Firefighter Certification Requirements
The Ministry of the Solicitor General has introduced regulations to establish mandatory certification requirements for fire protection services. The regulation mandates a standardized approach to firefighter training to protect firefighters and promote public safety while providing flexibility for the local needs and service levels of municipalities across Ontario. The regulations include legacy provisions which will reduce the need to retrain adequately trained firefighters.
In principle, certification is a step in the right direction. Municipal governments are supportive of efforts to modernize and enhance the competence of the fire services. A balanced, reasonable, and achievable certification process is better for firefighters and councils and may potentially reduce risk and liability in certain areas. AMO understands that the Ontario Seal certification would provide flexibility based on basic National Fire Protection Association (NFPA) professional qualification standards without requiring NFPA certification. To that end, the Ontario Seal is an improved certification approach compared to earlier regulations revoked in 2019.
Legacy provisions are very important to ensure that municipalities are not burdened with unnecessary costs for retraining firefighters who have been adequately trained to the level of service set by Council. AMO is pleased to see they are included. But such provisions must also include measures which attract and retain volunteer firefighters to serve within their communities.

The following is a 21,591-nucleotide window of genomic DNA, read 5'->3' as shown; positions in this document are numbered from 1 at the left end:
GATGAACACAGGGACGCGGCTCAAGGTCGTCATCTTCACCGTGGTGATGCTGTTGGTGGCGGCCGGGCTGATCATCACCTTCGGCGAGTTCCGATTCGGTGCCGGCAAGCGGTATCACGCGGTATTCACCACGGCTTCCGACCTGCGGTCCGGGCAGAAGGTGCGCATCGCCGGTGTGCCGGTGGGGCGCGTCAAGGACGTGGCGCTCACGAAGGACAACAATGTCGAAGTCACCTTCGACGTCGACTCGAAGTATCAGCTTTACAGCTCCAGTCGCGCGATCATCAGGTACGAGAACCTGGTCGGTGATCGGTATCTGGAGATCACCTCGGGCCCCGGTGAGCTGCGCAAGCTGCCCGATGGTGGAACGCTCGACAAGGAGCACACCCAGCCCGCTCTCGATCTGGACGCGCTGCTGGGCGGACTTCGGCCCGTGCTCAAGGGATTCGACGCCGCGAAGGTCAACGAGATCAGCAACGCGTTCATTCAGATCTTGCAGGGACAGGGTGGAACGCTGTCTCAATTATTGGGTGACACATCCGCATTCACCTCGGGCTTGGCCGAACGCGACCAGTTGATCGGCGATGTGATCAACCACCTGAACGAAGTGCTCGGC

Additional training measures and certification must not serve as an added impediment for those who wish to volunteer as firefighters. Full-time firefighters simply are not an option for most small, rural, and northern municipalities. The Ministry must propose measures which assist and support volunteer recruitment and composite fire services.
The certification process includes municipal councils setting the level of service for their department. The certification standard is based on the level of service a municipality seeks to provide. The standard variances include internal versus external attack, pump operator, hazardous materials, and vehicle extraction. Each of these activities include differences in training and standards to match. Firefighters would then be required to be trained to that standard and the Office of the Fire Marshal would then test firefighters to ensure the standard is met. Certification would follow.
AMO members and fire chiefs have advised that the Ontario certification process will create additional training and new cost pressures on fire services. AMO seeks financial support from the Ministry during implementation. The level of support necessary should be based on evidence from fire chiefs including detailed training needs and expected impacts.